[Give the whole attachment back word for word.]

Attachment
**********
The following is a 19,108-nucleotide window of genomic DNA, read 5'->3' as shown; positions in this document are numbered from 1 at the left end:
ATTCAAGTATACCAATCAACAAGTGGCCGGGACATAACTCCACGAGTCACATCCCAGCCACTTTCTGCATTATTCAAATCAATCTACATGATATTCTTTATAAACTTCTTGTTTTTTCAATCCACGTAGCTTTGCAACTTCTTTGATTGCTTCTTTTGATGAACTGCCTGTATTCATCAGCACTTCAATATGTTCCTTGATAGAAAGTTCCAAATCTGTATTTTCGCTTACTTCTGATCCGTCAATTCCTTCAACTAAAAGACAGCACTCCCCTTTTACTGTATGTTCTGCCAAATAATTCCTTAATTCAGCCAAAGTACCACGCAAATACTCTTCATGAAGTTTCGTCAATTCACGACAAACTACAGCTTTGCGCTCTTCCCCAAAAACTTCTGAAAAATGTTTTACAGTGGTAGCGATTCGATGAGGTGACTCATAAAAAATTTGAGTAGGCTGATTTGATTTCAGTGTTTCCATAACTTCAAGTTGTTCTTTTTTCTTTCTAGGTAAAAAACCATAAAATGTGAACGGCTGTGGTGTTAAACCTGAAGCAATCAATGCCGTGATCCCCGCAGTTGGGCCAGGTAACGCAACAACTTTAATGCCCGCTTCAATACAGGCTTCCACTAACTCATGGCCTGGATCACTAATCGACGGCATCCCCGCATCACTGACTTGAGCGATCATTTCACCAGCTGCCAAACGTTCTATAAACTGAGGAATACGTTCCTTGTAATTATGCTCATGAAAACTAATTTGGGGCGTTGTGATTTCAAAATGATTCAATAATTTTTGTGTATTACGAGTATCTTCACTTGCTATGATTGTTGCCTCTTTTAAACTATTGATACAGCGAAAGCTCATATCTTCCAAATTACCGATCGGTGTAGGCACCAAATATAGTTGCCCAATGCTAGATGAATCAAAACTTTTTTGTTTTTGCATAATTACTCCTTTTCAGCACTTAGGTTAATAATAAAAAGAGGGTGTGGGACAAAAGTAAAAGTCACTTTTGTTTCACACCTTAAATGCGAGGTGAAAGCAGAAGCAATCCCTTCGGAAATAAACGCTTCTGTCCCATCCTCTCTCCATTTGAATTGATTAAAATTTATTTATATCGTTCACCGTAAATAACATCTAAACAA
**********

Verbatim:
The following is a 19,108-nucleotide window of genomic DNA, read 5'->3' as shown; positions in this document are numbered from 1 at the left end:
ATTCAAGTATACCAATCAACAAGTGGCCGGGACATAACTCCACGAGTCACATCCCAGCCACTTTCTGCATTATTCAAATCAATCTACATGATATTCTTTATAAACTTCTTGTTTTTTCAATCCACGTAGCTTTGCAACTTCTTTGATTGCTTCTTTTGATGAACTGCCTGTATTCATCAGCACTTCAATATGTTCCTTGATAGAAAGTTCCAAATCTGTATTTTCGCTTACTTCTGATCCGTCAATTCCTTCAACTAAAAGACAGCACTCCCCTTTTACTGTATGTTCTGCCAAATAATTCCTTAATTCAGCCAAAGTACCACGCAAATACTCTTCATGAAGTTTCGTCAATTCACGACAAACTACAGCTTTGCGCTCTTCCCCAAAAACTTCTGAAAAATGTTTTACAGTGGTAGCGATTCGATGAGGTGACTCATAAAAAATTTGAGTAGGCTGATTTGATTTCAGTGTTTCCATAACTTCAAGTTGTTCTTTTTTCTTTCTAGGTAAAAAACCATAAAATGTGAACGGCTGTGGTGTTAAACCTGAAGCAATCAATGCCGTGATCCCCGCAGTTGGGCCAGGTAACGCAACAACTTTAATGCCCGCTTCAATACAGGCTTCCACTAACTCATGGCCTGGATCACTAATCGACGGCATCCCCGCATCACTGACTTGAGCGATCATTTCACCAGCTGCCAAACGTTCTATAAACTGAGGAATACGTTCCTTGTAATTATGCTCATGAAAACTAATTTGGGGCGTTGTGATTTCAAAATGATTCAATAATTTTTGTGTATTACGAGTATCTTCACTTGCTATGATTGTTGCCTCTTTTAAACTATTGATACAGCGAAAGCTCATATCTTCCAAATTACCGATCGGTGTAGGCACCAAATATAGTTGCCCAATGCTAGATGAATCAAAACTTTTTTGTTTTTGCATAATTACTCCTTTTCAGCACTTAGGTTAATAATAAAAAGAGGGTGTGGGACAAAAGTAAAAGTCACTTTTGTTTCACACCTTAAATGCGAGGTGAAAGCAGAAGCAATCCCTTCGGAAATAAACGCTTCTGTCCCATCCTCTCTCCATTTGAATTGATTAAAATTTATTTATATCGTTCACCGTAAATAACATCTAAACAA